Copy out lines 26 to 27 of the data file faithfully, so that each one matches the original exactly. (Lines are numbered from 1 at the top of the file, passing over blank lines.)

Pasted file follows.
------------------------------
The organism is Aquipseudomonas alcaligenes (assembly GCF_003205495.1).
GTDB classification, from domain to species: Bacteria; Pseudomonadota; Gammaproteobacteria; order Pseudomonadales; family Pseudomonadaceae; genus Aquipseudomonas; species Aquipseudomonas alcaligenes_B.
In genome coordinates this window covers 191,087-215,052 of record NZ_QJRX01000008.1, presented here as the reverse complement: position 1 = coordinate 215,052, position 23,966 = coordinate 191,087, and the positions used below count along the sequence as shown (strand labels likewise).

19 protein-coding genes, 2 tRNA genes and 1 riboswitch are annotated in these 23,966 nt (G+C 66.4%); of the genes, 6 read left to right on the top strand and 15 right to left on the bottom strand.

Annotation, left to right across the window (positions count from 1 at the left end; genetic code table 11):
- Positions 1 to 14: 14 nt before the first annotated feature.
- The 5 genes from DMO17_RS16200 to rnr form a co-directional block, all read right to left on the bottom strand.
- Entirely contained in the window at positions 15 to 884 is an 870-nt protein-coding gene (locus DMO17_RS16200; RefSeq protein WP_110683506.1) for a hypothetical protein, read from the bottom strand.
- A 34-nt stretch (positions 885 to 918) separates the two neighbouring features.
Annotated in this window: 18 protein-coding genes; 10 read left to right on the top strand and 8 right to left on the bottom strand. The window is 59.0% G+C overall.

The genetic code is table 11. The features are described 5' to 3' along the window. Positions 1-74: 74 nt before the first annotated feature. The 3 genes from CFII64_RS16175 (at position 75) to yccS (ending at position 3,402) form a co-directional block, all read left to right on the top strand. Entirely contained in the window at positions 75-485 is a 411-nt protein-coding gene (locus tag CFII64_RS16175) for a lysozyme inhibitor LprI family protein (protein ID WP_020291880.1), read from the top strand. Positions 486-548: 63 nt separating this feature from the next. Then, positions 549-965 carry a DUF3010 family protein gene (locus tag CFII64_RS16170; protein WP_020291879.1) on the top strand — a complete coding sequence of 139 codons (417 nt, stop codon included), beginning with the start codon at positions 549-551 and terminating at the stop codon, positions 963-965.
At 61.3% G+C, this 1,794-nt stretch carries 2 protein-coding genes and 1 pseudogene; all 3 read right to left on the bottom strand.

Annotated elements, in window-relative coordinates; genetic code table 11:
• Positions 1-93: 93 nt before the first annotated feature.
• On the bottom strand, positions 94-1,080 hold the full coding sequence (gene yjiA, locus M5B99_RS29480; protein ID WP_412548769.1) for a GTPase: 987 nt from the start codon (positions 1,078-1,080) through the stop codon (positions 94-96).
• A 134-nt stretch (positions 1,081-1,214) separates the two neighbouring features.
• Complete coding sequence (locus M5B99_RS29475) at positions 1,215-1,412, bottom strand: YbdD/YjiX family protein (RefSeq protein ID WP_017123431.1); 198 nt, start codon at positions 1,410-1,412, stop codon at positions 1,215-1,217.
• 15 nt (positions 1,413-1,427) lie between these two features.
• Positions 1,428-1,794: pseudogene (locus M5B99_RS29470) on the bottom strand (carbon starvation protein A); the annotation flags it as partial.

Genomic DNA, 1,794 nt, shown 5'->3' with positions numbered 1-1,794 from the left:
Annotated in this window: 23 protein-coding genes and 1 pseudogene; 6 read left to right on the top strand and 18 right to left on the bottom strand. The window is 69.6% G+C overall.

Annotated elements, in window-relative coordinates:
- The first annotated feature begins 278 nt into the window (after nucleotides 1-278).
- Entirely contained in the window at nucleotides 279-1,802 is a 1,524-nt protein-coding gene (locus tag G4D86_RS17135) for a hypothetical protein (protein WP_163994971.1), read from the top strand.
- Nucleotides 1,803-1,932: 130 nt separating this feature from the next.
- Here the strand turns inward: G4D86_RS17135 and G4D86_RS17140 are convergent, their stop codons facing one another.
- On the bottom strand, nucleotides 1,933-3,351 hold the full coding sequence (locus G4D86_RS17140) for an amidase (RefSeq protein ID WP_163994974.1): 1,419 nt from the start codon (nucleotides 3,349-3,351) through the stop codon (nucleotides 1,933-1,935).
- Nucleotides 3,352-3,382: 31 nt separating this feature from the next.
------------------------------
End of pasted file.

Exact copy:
- Here the strand turns inward: G4D86_RS17135 and G4D86_RS17140 are convergent, their stop codons facing one another.
- On the bottom strand, nucleotides 1,933-3,351 hold the full coding sequence (locus G4D86_RS17140) for an amidase (RefSeq protein ID WP_163994974.1): 1,419 nt from the start codon (nucleotides 3,349-3,351) through the stop codon (nucleotides 1,933-1,935).